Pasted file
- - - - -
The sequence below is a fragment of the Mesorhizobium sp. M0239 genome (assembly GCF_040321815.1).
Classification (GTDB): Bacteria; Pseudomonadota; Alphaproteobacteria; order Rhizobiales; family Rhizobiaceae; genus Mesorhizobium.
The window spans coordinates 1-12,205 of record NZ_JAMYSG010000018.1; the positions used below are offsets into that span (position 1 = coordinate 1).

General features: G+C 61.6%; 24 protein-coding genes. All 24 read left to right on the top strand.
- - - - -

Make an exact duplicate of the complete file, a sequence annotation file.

The sequence below is a fragment of the Mesorhizobium sp. M0239 genome (assembly GCF_040321815.1).
Classification (GTDB): Bacteria; Pseudomonadota; Alphaproteobacteria; order Rhizobiales; family Rhizobiaceae; genus Mesorhizobium.
The window spans coordinates 1-12,205 of record NZ_JAMYSG010000018.1; the positions used below are offsets into that span (position 1 = coordinate 1).

General features: G+C 61.6%; 24 protein-coding genes. All 24 read left to right on the top strand.